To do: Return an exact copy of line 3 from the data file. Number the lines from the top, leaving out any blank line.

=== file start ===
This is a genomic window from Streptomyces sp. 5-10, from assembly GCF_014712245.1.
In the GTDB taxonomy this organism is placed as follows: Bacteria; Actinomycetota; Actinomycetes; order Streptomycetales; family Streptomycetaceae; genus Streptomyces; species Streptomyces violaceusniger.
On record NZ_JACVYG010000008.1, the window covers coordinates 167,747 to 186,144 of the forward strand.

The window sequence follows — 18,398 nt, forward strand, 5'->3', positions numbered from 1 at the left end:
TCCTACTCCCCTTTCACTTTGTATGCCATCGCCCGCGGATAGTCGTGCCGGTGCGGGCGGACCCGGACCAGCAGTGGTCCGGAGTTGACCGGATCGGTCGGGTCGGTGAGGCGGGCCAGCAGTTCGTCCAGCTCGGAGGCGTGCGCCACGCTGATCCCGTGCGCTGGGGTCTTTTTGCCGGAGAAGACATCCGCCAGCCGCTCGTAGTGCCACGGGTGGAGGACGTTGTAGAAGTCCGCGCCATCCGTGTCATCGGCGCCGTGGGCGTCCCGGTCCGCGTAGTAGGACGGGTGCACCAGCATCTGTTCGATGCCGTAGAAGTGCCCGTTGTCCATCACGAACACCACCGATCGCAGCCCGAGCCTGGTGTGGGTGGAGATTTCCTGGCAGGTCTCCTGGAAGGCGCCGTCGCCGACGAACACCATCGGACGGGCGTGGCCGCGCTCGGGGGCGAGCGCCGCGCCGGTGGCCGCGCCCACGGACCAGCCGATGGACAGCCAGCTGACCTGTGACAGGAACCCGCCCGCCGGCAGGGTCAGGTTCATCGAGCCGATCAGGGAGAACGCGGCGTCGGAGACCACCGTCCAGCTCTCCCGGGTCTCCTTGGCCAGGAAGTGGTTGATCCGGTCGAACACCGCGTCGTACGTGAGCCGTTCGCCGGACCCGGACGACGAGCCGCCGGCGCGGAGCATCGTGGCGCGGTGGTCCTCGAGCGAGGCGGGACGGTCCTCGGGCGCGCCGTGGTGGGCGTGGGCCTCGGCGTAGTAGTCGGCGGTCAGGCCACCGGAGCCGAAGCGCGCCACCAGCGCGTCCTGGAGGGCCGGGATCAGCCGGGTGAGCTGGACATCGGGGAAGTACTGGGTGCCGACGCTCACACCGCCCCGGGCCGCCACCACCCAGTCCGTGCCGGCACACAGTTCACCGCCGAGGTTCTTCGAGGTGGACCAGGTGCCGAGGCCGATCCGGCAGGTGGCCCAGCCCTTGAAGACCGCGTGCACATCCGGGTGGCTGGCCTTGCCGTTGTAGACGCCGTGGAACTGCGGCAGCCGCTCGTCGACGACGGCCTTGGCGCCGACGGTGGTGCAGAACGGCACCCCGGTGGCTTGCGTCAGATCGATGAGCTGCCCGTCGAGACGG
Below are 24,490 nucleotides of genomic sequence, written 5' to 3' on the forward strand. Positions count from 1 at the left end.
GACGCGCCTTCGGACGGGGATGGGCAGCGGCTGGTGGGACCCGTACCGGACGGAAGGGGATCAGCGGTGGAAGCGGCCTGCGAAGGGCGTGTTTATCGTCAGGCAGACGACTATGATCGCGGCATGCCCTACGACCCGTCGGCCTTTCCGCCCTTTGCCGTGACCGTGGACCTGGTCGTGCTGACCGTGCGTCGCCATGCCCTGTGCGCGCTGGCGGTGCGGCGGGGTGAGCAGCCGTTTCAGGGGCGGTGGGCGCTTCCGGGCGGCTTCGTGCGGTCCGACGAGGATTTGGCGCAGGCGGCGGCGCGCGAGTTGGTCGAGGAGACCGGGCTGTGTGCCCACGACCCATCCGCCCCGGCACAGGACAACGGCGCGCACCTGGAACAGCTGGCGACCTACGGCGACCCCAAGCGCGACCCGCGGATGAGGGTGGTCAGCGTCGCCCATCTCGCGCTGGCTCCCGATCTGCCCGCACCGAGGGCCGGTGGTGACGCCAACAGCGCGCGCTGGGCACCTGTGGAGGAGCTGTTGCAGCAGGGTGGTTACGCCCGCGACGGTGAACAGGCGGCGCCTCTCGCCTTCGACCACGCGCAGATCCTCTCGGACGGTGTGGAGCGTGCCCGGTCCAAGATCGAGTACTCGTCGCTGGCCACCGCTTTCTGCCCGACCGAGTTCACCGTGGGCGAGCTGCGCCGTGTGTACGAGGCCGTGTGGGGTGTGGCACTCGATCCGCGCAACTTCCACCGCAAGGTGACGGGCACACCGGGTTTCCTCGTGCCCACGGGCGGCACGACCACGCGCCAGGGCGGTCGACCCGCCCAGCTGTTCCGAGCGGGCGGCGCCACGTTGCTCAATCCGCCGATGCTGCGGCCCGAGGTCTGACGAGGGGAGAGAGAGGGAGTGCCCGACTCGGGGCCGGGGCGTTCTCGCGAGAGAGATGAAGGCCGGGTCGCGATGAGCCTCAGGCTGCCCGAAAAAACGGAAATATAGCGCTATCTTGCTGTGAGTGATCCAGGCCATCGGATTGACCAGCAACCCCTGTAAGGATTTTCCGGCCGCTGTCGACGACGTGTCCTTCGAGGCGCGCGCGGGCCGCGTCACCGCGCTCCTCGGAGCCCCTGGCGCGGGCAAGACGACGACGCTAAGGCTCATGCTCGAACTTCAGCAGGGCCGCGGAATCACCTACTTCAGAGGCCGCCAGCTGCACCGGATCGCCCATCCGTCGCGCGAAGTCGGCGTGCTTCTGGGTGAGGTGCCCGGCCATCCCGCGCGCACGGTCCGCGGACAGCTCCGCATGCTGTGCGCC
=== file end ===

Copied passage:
On record NZ_JACVYG010000008.1, the window covers coordinates 167,747 to 186,144 of the forward strand.